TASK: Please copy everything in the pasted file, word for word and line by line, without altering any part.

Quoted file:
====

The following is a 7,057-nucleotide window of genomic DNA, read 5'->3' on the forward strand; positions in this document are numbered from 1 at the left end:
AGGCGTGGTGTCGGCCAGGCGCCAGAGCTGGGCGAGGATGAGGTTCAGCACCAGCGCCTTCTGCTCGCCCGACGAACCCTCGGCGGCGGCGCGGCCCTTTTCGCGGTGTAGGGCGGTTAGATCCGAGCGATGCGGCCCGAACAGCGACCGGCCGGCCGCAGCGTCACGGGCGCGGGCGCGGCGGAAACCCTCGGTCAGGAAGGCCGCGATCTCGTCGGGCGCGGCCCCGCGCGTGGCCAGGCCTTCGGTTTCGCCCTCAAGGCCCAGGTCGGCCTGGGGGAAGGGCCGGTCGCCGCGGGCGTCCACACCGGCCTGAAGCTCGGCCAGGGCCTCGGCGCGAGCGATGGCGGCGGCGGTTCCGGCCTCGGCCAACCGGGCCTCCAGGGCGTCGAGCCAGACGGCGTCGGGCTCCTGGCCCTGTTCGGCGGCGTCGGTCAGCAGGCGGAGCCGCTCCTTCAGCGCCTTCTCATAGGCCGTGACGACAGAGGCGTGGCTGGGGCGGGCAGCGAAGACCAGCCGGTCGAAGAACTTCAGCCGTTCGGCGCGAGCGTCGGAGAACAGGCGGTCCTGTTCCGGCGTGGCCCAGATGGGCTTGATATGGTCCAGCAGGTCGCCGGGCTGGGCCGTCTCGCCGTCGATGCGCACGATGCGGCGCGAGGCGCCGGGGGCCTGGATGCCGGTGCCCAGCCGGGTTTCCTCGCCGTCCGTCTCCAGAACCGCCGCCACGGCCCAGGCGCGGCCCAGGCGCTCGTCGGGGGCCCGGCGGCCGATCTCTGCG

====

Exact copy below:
The following is a 7,057-nucleotide window of genomic DNA, read 5'->3' on the forward strand; positions in this document are numbered from 1 at the left end:
AGGCGTGGTGTCGGCCAGGCGCCAGAGCTGGGCGAGGATGAGGTTCAGCACCAGCGCCTTCTGCTCGCCCGACGAACCCTCGGCGGCGGCGCGGCCCTTTTCGCGGTGTAGGGCGGTTAGATCCGAGCGATGCGGCCCGAACAGCGACCGGCCGGCCGCAGCGTCACGGGCGCGGGCGCGGCGGAAACCCTCGGTCAGGAAGGCCGCGATCTCGTCGGGCGCGGCCCCGCGCGTGGCCAGGCCTTCGGTTTCGCCCTCAAGGCCCAGGTCGGCCTGGGGGAAGGGCCGGTCGCCGCGGGCGTCCACACCGGCCTGAAGCTCGGCCAGGGCCTCGGCGCGAGCGATGGCGGCGGCGGTTCCGGCCTCGGCCAACCGGGCCTCCAGGGCGTCGAGCCAGACGGCGTCGGGCTCCTGGCCCTGTTCGGCGGCGTCGGTCAGCAGGCGGAGCCGCTCCTTCAGCGCCTTCTCATAGGCCGTGACGACAGAGGCGTGGCTGGGGCGGGCAGCGAAGACCAGCCGGTCGAAGAACTTCAGCCGTTCGGCGCGAGCGTCGGAGAACAGGCGGTCCTGTTCCGGCGTGGCCCAGATGGGCTTGATATGGTCCAGCAGGTCGCCGGGCTGGGCCGTCTCGCCGTCGATGCGCACGATGCGGCGCGAGGCGCCGGGGGCCTGGATGCCGGTGCCCAGCCGGGTTTCCTCGCCGTCCGTCTCCAGAACCGCCGCCACGGCCCAGGCGCGGCCCAGGCGCTCGTCGGGGGCCCGGCGGCCGATCTCTGCG